Food & Drinks

Dry fish contain cancer causing chemicals

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Says shrimp, fish foundation chairman (Staff Correspondent)

Much of the dry fish produced in the country contain heavy chemicals which cause cancer, said Bangladesh Shrimp and Fish Foundation Chairman Syed Mahmudul Huq yesterday.

“Traders want the fish to retain moisture so that they weigh more, but moisture is a good environment for bacteria. Traders then use DDT to kill the bacteria,” he said at a dialogue on “Food Safety Challenges in Bangladesh” at American Club in the capital.

DDT is a popular pesticide that some experts say causes cancer.<!–more–>

“As people in Cox’s Bazar and Chittagong consume more dry fish, you will find more people with cancer there,” Huq said referring to a study on the relationship between chemicals in dry fish and cancer two years back.

Food and public health experts and journalists attended the programme organised by USAID, Bangladesh.

Participants observed that whenever the issue of food adulteration is raised, people talk mainly of fish, fruits, and some processed fruits, but not much of the excessive use of pesticides and adulterated fertiliser in farming and unsafe drinking of water and river pollution.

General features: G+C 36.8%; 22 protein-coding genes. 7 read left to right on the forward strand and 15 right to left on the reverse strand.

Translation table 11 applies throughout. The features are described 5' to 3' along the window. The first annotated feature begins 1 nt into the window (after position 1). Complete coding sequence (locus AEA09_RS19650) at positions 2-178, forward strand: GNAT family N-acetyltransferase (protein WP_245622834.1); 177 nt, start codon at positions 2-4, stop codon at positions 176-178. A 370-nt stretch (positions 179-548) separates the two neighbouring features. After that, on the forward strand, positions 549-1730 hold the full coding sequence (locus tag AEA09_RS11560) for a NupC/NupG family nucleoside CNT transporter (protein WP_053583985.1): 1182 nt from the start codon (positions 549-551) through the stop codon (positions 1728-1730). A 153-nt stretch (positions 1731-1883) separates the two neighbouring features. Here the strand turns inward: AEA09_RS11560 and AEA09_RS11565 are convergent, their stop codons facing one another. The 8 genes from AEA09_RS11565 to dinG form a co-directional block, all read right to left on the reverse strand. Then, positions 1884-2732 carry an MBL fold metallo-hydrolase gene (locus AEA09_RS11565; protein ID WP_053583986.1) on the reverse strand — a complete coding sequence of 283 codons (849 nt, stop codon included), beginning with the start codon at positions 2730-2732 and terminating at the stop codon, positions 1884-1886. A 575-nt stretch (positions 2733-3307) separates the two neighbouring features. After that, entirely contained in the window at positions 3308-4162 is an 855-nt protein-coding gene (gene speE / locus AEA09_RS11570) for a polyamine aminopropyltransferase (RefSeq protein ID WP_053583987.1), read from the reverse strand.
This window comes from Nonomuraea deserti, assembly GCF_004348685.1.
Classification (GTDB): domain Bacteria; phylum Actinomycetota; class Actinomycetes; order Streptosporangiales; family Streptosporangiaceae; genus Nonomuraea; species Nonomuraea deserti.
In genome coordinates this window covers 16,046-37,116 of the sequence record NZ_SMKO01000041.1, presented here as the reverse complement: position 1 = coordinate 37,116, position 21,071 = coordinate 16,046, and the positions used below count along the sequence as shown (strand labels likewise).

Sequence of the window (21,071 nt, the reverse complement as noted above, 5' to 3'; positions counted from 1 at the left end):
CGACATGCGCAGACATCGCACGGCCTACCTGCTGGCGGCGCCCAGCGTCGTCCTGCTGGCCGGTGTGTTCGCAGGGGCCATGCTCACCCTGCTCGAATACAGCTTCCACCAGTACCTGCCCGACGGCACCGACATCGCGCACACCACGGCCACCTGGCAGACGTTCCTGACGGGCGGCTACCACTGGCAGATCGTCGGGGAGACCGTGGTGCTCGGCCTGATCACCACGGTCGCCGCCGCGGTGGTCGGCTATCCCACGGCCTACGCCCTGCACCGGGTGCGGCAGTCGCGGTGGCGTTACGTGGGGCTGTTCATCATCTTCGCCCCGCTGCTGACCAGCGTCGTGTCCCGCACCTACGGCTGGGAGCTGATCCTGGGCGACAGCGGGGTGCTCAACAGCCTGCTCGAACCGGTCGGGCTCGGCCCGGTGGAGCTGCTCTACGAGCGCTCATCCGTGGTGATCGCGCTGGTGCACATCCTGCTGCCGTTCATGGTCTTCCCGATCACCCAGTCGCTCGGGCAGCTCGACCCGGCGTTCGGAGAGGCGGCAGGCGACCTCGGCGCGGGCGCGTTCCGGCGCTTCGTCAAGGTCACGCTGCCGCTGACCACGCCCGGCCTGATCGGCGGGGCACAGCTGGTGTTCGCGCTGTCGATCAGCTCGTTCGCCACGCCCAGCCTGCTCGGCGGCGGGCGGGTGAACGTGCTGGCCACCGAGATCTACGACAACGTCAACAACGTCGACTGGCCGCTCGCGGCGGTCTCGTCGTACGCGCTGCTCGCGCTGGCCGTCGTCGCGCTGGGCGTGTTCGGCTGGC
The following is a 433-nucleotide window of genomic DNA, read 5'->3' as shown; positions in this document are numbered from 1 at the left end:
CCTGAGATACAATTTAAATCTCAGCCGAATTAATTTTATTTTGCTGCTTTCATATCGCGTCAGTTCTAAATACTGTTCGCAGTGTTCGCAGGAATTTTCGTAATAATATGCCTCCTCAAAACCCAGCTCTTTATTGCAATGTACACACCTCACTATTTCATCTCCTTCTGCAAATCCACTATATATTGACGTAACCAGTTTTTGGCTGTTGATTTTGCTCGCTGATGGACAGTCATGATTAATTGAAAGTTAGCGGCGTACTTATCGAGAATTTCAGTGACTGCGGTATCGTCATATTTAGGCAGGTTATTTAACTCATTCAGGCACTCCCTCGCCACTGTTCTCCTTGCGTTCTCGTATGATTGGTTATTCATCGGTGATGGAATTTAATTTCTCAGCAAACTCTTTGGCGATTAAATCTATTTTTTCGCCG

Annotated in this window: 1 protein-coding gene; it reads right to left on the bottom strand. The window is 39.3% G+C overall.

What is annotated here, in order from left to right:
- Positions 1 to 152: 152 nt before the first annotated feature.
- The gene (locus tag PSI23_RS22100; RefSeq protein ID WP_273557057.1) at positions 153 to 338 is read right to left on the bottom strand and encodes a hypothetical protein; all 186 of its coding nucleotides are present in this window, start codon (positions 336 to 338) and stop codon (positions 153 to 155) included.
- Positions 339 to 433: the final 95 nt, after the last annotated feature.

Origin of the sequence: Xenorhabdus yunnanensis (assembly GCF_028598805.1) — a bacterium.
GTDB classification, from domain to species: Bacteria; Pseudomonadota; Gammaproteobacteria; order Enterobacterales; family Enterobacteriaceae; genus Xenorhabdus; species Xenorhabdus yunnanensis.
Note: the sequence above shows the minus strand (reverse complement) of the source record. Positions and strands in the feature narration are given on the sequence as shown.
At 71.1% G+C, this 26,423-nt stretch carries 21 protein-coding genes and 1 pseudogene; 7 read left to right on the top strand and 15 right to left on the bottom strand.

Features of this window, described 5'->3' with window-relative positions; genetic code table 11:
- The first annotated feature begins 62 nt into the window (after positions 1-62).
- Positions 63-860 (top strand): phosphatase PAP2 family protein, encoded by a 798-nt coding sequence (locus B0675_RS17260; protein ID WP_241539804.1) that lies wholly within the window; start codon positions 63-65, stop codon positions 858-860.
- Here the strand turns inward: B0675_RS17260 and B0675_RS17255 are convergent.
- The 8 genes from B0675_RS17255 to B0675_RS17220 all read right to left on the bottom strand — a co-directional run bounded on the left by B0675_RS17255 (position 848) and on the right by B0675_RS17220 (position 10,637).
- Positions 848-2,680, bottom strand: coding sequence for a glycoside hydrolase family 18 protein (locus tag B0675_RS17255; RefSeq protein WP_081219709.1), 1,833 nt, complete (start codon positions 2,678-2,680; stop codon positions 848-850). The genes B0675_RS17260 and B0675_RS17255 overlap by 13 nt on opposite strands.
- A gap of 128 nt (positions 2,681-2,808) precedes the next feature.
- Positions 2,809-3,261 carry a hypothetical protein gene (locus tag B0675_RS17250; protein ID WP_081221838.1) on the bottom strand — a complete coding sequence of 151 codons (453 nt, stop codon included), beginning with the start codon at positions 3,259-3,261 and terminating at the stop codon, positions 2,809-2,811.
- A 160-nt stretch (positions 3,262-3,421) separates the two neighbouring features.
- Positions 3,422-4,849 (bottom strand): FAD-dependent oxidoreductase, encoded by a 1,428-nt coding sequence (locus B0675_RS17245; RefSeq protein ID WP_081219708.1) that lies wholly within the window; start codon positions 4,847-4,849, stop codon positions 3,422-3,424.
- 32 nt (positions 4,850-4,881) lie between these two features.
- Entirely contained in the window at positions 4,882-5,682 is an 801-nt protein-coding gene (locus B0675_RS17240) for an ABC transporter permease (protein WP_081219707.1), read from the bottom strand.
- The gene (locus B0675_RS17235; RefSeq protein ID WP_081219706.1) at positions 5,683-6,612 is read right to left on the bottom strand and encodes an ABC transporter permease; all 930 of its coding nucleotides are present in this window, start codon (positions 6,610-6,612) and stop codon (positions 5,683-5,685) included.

Dr Sridhar Dharmapuri of Food and Agriculture Organisation (FAO) said supply of pure water remains a critical issue in terms of Bangladesh, especially in the urban areas.

“Food safety is a matter of shared  responsibility. All the industries and ministries concerned have to work for it,” he said.

Tanya Jackson and Romana El Hamzaoui of USAID, Bangladesh, Dr John Ryder of FAO, Ousmane Seck of Word Bank, and Firdousi Naher of International Food Policy Research Institute, among others, spoke.

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